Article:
Losing Weight: How Do I Start?
- The importance of setting a goal
- Questions to ask
- Set a goal: make it SMART
- A lapse is not a collapse
- Useful resources
The importance of setting a goal
Weight loss involves making permanent changes to what you eat and drink, as well as increasing your activity levels. Losing weight in a healthy way can therefore be a big challenge and many people find it difficult to keep these changes going in the long term.
Research into why some people lose weight and keep it off, while others do not, has found that most people who succeed have set a realistic and achievable weight loss goal and put together a personalised weight loss plan that outlines what they are going to do and how they are going to do it.
Questions to ask
If you are thinking about losing weight, you should ask yourself the following questions. This will help you develop your own personalised weight loss plan.
- Why do I want to lose weight?
- What is a realistic weight loss goal for me?
- How important is weight loss to me?
- What has worked and not worked for me in the past? Why?
- What steps can I take to help me lose weight?
- What is the first step I could take? When can I do this?
- What might get in my way?
- How can I overcome these obstacles?
- What support do I need?
- How confident do I feel that I will reach my goal?
- When will I review my goal?
- What changes (if any) do I need to make to my plans?
Set a goal: make it SMART
Once you have thought about the above questions and decided on what changes you are going to make to your diet, it is important to set yourself a goal. When you are setting yourself any goals, it is important to make sure they are SMART. This means that your goal should be Specific, Measurable, Achievable, Relevant and Time-specific.
Be clear about what you are going to do. Don’t just say, ‘I am going to eat less’. Make a specific plan on how exactly you plan to eat less. For example, are you going to cut down on snacking between meals? Are you going to reduce portion sizes? Will you stop eating supper before bedtime? Will you adjust your diabetes medication before you exercise, so that you don’t have to eat to prevent low blood glucose?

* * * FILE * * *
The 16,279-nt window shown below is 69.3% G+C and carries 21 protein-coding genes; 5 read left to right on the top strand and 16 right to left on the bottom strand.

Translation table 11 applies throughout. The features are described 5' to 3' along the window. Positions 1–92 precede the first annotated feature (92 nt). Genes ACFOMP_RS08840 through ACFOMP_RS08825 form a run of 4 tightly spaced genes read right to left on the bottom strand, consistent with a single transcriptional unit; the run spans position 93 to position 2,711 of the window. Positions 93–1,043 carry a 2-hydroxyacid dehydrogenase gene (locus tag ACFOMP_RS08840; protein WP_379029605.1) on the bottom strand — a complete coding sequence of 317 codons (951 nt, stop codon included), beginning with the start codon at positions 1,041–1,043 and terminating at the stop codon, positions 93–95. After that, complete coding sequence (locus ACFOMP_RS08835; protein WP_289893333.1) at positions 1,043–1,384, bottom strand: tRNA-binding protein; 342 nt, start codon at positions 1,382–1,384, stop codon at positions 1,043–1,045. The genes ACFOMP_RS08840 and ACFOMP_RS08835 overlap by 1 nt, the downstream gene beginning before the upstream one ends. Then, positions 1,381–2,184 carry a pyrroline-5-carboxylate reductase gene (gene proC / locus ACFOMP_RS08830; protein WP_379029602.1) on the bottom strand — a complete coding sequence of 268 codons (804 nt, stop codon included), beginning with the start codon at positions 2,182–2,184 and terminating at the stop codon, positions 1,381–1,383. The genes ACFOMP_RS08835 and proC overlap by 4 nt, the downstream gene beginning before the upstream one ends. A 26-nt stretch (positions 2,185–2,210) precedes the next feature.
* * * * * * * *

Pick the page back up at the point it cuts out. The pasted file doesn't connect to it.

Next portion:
You should be able to measure the changes you make. So, instead of saying, ‘I will eat a smaller breakfast’, instead say, ‘I will have one Weetabix for breakfast instead of three’. By making your changes measurable, you will be able to assess much more easily whether you have been successful.
It is important to be realistic about the changes you are going to make. People often set a goal that is unrealistic and then become disheartened when they don’t achieve it. You are more likely to succeed if you make small, gradual changes. Start with small changes you feel comfortable with and build from there.
Make sure the changes you plan to make will help you to achieve your goal. There is no point making changes to your diet that will not actually help you with weight loss.
It is important to review your goal regularly so that you can assess whether you have achieved it. If you haven’t, this gives you a chance to work out why not and to revise your plan accordingly. When you draw up your weight-loss plan you should include a realistic date by which you aim to have achieved your goal.
To help you set your goals, complete the SMART worksheet.
A lapse is not a collapse
Everyone who tries to lose weight finds it more challenging at times. The important thing is not to give up: a lapse is not a collapse! If you do go off track, you should not see it as a reason to give up completely. Try to get back on track as quickly as you can – the sooner you do this, the more successful you will be.
It is important to learn from any lapses to try to make sure they don’t happen again. Review your plan and ask yourself why you went off track and what you can do to avoid another lapse.
The following will give you more information and support on managing your weight:
- Exercise and Physical Activity: The Impact on Blood Glucose
- Exercise and Physical Activity: Healthy Living
The NHS has developed a free 12-week guide which combines advice on healthy eating and physical activity:
The British Heart Foundation has produced a detailed information leaflet to support weight loss: